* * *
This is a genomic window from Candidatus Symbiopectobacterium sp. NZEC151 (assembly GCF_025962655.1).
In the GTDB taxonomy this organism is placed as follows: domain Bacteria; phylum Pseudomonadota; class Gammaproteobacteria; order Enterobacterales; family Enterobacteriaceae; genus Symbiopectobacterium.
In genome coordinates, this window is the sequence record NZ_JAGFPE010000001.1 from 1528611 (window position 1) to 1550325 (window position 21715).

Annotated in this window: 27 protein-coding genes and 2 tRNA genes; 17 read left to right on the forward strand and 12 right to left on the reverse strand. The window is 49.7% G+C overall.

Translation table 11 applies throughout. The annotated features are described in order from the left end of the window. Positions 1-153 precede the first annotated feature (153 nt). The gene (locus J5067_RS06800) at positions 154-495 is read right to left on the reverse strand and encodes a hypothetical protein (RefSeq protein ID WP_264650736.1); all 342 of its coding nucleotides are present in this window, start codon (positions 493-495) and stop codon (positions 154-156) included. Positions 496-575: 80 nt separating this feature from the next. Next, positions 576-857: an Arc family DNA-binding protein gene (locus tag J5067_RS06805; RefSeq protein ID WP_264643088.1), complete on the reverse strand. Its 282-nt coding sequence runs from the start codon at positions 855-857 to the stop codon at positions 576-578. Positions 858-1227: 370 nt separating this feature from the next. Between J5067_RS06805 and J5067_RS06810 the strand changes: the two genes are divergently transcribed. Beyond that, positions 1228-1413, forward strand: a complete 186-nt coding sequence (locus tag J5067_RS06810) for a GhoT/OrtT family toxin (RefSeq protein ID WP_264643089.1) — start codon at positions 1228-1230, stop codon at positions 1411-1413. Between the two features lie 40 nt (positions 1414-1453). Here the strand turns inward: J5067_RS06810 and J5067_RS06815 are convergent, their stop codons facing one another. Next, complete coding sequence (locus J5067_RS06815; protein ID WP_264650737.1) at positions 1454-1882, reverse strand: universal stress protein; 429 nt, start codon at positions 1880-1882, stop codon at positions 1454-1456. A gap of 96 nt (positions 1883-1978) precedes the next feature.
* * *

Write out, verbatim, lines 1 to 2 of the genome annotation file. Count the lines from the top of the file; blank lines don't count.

This is a genomic window from Candidatus Symbiopectobacterium sp. NZEC151 (assembly GCF_025962655.1).
In the GTDB taxonomy this organism is placed as follows: domain Bacteria; phylum Pseudomonadota; class Gammaproteobacteria; order Enterobacterales; family Enterobacteriaceae; genus Symbiopectobacterium.